9th out of 19 books — 5 voters
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Presidential Power and the Modern Presidents: The Politics of Leadership from Roosevelt to Reagan
Thirty years ago Richard Neustadt published "Presidential Power", which became a widely studied book on the theory and practice of presidential leadership. Presidents themselves read it and assign it to their staff for study, as did the intructors of hundreds of thousands of students of government. Now Richard Neustadt re-examines the theory of presidential power by testin...more
Paperback, 384 pages
Published March 1st 1991 by Free Press
(first published January 1st 1976)
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Presidential Power is a bit of a slog if no one warns you what you're getting into. This is not meant to be a book about Constitutional law and the President's role in our governmental system. That's why no Con law classes assign this. It's also not really amazing as a history book, that's why no History classes assign this. It is, however, a great blueprint for how to accomplish what you need as a President. That's why Neustadt is required reading for almost every President's staffers since Neu...more
Neustadt is the gold standard for understanding the modern American presidency. His book, nonpartisan, simply examines the different fields of power presidents, from FDR to Ronald Reagan, can wield power and influence. He has some basic ideas, that he himself seems to admit may not be entirely possible or practical, but his examples are largely presidential failures like the Bay of Pigs or Iran-Contra. A few more positive examples, aside from the three he has, of his system working, even if unpr...more
This book's theories about the United States presidency are too general. He provides a few examples for his theories and then he provides a few exceptions. Presidential history is better suited for history than for politial science. I cannot stand how he lumps presidents' actions together as though every similar act apertains to a broad theory that speaks to how all presidents have made decisions. This also leads to a tremendous lack of narrative value. If he wants to talk about theories that bi...more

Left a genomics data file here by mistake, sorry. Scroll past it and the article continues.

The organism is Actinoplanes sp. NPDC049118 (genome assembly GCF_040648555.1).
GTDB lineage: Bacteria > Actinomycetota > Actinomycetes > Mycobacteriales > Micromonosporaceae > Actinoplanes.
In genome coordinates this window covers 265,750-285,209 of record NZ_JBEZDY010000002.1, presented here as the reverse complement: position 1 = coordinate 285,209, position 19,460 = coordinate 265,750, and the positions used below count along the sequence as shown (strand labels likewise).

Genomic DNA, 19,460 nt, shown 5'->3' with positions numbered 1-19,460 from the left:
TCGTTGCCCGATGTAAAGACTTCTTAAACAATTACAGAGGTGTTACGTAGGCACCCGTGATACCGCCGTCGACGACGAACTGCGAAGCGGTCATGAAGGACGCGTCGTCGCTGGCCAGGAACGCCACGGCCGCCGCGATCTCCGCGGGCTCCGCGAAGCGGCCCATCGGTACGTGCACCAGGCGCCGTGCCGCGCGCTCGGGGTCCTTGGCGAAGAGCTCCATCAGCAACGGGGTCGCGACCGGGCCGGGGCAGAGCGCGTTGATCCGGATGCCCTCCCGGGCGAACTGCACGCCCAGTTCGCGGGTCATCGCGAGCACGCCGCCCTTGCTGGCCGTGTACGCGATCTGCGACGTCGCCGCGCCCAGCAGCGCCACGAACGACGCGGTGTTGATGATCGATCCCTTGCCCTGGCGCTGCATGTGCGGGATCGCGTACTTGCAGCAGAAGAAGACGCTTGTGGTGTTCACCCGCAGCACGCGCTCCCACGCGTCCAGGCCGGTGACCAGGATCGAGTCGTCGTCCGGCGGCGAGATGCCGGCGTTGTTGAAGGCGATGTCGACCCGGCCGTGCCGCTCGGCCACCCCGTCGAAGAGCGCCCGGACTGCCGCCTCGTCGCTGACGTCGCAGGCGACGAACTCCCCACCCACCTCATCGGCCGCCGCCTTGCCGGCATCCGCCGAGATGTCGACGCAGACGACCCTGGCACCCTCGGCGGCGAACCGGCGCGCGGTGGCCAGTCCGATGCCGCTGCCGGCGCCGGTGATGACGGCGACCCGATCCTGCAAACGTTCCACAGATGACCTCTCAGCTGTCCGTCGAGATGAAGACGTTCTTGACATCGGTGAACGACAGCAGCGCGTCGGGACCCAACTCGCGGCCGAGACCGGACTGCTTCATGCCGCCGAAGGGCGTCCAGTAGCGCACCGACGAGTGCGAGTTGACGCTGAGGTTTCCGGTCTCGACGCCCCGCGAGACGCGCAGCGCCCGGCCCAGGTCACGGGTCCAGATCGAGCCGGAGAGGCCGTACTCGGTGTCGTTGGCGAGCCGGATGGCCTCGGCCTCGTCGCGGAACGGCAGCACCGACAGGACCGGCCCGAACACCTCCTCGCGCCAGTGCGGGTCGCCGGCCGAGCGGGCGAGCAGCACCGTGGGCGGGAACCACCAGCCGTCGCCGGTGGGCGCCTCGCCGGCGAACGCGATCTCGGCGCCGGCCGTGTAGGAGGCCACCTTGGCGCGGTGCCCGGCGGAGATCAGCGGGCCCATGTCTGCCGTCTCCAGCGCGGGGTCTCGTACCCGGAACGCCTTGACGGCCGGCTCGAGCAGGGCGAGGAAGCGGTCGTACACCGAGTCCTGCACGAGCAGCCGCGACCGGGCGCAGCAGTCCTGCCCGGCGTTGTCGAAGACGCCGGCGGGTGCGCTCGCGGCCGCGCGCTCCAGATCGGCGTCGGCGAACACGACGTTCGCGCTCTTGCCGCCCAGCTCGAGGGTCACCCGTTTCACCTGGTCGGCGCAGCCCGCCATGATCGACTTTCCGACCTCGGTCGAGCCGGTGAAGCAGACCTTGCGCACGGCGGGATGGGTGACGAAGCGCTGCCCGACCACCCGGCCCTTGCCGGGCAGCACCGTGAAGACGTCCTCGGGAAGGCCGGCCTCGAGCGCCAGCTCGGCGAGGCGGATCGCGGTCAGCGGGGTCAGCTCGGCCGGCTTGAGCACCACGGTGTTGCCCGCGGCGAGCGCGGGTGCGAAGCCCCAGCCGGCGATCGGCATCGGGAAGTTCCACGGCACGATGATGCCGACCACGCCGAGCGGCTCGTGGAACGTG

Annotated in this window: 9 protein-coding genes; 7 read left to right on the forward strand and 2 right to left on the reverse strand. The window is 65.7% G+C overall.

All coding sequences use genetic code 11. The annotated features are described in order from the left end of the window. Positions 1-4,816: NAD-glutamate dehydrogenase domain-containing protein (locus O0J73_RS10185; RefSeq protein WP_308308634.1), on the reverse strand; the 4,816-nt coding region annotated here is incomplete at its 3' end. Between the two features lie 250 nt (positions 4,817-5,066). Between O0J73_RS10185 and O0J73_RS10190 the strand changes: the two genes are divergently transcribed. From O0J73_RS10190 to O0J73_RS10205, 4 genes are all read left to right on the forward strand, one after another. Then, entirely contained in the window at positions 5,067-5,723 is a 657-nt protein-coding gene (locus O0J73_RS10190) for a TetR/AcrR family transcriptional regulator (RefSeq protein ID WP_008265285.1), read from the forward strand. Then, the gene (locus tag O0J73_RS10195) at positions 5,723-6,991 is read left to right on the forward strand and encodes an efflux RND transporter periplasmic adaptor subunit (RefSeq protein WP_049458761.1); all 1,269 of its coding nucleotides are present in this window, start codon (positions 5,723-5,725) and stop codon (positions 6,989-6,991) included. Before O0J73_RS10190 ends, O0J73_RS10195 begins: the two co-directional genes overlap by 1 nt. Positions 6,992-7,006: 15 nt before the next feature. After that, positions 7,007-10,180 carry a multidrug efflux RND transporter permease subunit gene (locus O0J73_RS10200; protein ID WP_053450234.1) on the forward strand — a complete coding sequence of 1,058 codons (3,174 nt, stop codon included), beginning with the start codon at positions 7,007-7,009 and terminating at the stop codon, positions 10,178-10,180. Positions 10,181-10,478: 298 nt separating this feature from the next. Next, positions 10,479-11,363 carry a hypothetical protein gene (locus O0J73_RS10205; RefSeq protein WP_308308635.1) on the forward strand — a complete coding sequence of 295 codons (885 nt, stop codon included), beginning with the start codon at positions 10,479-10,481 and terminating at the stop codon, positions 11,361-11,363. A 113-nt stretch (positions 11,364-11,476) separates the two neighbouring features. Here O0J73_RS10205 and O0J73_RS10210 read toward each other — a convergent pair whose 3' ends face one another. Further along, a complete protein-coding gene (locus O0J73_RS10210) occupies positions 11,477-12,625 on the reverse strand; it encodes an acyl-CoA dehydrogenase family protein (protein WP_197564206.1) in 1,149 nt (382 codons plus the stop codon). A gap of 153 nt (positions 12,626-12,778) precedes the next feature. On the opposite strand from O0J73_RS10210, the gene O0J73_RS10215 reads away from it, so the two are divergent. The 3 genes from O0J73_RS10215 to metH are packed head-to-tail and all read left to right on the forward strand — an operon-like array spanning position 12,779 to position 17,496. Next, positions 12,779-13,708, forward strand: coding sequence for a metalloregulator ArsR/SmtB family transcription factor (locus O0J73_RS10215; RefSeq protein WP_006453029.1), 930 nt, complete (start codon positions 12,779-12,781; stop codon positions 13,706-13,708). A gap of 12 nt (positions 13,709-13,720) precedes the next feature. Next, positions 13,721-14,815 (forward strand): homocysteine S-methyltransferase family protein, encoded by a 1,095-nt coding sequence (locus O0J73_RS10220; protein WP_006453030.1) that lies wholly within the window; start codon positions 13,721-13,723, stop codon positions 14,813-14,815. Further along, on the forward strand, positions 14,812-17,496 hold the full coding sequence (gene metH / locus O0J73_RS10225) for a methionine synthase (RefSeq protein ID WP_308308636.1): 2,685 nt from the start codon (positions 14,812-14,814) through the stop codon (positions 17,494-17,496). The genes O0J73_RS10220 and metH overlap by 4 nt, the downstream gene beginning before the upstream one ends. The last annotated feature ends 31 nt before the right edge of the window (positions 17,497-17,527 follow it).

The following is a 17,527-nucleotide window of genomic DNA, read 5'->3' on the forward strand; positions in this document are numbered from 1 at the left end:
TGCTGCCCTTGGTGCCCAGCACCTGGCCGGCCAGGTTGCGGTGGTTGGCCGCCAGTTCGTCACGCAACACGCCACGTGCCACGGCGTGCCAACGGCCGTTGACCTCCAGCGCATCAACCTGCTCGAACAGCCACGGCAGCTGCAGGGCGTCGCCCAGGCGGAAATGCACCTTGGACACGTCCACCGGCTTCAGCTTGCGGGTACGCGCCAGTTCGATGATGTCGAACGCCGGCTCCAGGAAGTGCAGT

probably THE book on executive power out there. seriously referenced in every other book on presidential power/growth/development/history, neustadt came up with the theories of the "modern" president, as well as the "imperial presidency", which, if you ever have read anything poli sci that has to do with the president, has probably referenced those ideas. turns out the "modern" president is actually a really specific idea in poli sci . . . and that's thanks to this book. parts of it are outdated...more
A grueling book to get through but fascinating in its detail and analysis of why Presidents succeed and fail in achieving their objectives. I found particularly insightful the section on the hazards accruing from the transition period right before a new President takes office. Even a "successful" (i.e. well-managed) transition can cause problems down the road, which was somewhat of a surprise to me.
It's a presidential timeline outlining what presidents can really do (command) in their role. The format is a constructed narrative of several examples per chapter/argument, and I'm getting to the point of how presidents persuade, and what that means for policy...